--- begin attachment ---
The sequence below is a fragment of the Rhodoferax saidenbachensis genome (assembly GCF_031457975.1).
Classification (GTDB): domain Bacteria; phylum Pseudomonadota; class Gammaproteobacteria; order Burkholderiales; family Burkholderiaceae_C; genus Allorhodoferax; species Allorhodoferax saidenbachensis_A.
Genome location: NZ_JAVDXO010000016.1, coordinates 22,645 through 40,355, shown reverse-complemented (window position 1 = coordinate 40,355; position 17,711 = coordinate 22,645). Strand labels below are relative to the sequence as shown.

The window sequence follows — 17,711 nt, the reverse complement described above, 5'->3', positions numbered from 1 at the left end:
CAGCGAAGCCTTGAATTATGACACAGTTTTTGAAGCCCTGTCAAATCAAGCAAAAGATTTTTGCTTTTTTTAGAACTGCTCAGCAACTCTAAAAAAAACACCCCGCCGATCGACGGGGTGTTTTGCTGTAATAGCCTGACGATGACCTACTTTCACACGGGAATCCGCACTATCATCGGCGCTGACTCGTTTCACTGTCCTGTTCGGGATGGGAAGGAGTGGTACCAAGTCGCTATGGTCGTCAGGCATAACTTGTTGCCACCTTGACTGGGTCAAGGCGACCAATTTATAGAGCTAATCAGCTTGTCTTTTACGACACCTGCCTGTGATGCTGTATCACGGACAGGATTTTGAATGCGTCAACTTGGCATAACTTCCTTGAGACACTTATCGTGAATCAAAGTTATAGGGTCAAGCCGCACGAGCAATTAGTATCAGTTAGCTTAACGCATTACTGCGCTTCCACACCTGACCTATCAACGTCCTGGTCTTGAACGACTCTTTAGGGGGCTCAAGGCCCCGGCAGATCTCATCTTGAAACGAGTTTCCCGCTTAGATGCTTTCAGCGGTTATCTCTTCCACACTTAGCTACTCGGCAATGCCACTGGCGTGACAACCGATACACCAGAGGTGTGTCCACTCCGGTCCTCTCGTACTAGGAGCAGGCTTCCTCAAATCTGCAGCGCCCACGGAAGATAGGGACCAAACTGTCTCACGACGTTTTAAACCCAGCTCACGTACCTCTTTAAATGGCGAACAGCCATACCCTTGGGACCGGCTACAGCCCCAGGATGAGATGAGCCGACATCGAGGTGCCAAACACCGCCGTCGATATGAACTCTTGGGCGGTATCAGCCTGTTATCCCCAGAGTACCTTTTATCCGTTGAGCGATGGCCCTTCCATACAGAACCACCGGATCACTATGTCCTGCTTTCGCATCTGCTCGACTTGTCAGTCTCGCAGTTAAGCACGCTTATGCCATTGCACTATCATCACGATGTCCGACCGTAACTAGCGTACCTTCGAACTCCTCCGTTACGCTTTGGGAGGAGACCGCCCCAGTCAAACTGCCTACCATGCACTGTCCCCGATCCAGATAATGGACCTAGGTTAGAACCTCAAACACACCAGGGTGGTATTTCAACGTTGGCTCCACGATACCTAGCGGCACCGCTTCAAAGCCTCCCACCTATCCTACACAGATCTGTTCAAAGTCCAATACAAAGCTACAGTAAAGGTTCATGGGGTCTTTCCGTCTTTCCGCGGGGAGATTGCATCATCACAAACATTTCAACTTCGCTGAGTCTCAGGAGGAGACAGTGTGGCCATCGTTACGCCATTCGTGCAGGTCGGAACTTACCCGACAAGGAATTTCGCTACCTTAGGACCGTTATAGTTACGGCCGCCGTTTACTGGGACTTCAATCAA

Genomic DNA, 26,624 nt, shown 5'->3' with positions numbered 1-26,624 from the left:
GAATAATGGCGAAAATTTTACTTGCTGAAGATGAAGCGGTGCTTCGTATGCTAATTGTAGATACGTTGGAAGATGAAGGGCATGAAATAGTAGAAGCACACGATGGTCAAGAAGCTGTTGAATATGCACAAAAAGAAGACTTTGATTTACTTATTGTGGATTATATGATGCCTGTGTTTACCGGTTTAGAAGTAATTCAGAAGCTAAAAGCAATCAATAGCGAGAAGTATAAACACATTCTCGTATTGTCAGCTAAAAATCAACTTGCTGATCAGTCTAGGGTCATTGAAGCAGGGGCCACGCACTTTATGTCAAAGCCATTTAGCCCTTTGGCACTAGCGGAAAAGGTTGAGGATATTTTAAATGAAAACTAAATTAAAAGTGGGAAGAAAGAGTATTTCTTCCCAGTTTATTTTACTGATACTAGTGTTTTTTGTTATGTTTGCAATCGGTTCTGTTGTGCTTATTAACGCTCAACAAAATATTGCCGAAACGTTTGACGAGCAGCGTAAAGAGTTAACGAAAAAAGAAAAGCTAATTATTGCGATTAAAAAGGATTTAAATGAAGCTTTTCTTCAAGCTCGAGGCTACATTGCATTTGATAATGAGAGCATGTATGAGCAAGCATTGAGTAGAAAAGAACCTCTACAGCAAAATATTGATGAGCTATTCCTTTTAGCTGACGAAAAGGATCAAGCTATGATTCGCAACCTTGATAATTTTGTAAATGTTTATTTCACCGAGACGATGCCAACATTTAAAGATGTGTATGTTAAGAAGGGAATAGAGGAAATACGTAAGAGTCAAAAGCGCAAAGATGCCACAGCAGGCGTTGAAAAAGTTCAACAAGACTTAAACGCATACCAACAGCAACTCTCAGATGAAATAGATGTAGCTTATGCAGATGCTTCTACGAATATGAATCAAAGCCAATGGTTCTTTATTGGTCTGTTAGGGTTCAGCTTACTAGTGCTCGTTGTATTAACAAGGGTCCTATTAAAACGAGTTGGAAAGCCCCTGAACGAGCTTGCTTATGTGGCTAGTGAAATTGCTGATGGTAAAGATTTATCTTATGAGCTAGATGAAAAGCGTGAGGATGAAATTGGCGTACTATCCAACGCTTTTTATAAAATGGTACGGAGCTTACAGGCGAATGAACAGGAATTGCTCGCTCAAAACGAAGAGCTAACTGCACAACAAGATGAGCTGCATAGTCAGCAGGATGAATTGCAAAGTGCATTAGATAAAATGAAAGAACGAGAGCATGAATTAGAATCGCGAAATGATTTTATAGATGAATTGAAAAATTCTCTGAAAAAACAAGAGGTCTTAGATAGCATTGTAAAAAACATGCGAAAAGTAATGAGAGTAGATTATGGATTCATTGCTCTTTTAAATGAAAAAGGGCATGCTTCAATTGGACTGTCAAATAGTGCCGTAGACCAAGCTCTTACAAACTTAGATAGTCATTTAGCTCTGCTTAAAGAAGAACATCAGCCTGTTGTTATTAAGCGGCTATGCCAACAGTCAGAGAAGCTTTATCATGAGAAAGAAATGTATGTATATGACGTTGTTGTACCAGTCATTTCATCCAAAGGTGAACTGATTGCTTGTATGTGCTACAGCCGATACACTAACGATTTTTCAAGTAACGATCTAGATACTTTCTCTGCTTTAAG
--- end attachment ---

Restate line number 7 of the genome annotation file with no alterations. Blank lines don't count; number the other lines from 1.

GAATAATGGCGAAAATTTTACTTGCTGAAGATGAAGCGGTGCTTCGTATGCTAATTGTAGATACGTTGGAAGATGAAGGGCATGAAATAGTAGAAGCACACGATGGTCAAGAAGCTGTTGAATATGCACAAAAAGAAGACTTTGATTTACTTATTGTGGATTATATGATGCCTGTGTTTACCGGTTTAGAAGTAATTCAGAAGCTAAAAGCAATCAATAGCGAGAAGTATAAACACATTCTCGTATTGTCAGCTAAAAATCAACTTGCTGATCAGTCTAGGGTCATTGAAGCAGGGGCCACGCACTTTATGTCAAAGCCATTTAGCCCTTTGGCACTAGCGGAAAAGGTTGAGGATATTTTAAATGAAAACTAAATTAAAAGTGGGAAGAAAGAGTATTTCTTCCCAGTTTATTTTACTGATACTAGTGTTTTTTGTTATGTTTGCAATCGGTTCTGTTGTGCTTATTAACGCTCAACAAAATATTGCCGAAACGTTTGACGAGCAGCGTAAAGAGTTAACGAAAAAAGAAAAGCTAATTATTGCGATTAAAAAGGATTTAAATGAAGCTTTTCTTCAAGCTCGAGGCTACATTGCATTTGATAATGAGAGCATGTATGAGCAAGCATTGAGTAGAAAAGAACCTCTACAGCAAAATATTGATGAGCTATTCCTTTTAGCTGACGAAAAGGATCAAGCTATGATTCGCAACCTTGATAATTTTGTAAATGTTTATTTCACCGAGACGATGCCAACATTTAAAGATGTGTATGTTAAGAAGGGAATAGAGGAAATACGTAAGAGTCAAAAGCGCAAAGATGCCACAGCAGGCGTTGAAAAAGTTCAACAAGACTTAAACGCATACCAACAGCAACTCTCAGATGAAATAGATGTAGCTTATGCAGATGCTTCTACGAATATGAATCAAAGCCAATGGTTCTTTATTGGTCTGTTAGGGTTCAGCTTACTAGTGCTCGTTGTATTAACAAGGGTCCTATTAAAACGAGTTGGAAAGCCCCTGAACGAGCTTGCTTATGTGGCTAGTGAAATTGCTGATGGTAAAGATTTATCTTATGAGCTAGATGAAAAGCGTGAGGATGAAATTGGCGTACTATCCAACGCTTTTTATAAAATGGTACGGAGCTTACAGGCGAATGAACAGGAATTGCTCGCTCAAAACGAAGAGCTAACTGCACAACAAGATGAGCTGCATAGTCAGCAGGATGAATTGCAAAGTGCATTAGATAAAATGAAAGAACGAGAGCATGAATTAGAATCGCGAAATGATTTTATAGATGAATTGAAAAATTCTCTGAAAAAACAAGAGGTCTTAGATAGCATTGTAAAAAACATGCGAAAAGTAATGAGAGTAGATTATGGATTCATTGCTCTTTTAAATGAAAAAGGGCATGCTTCAATTGGACTGTCAAATAGTGCCGTAGACCAAGCTCTTACAAACTTAGATAGTCATTTAGCTCTGCTTAAAGAAGAACATCAGCCTGTTGTTATTAAGCGGCTATGCCAACAGTCAGAGAAGCTTTATCATGAGAAAGAAATGTATGTATATGACGTTGTTGTACCAGTCATTTCATCCAAAGGTGAACTGATTGCTTGTATGTGCTACAGCCGATACACTAACGATTTTTCAAGTAACGATCTAGATACTTTCTCTGCTTTAAG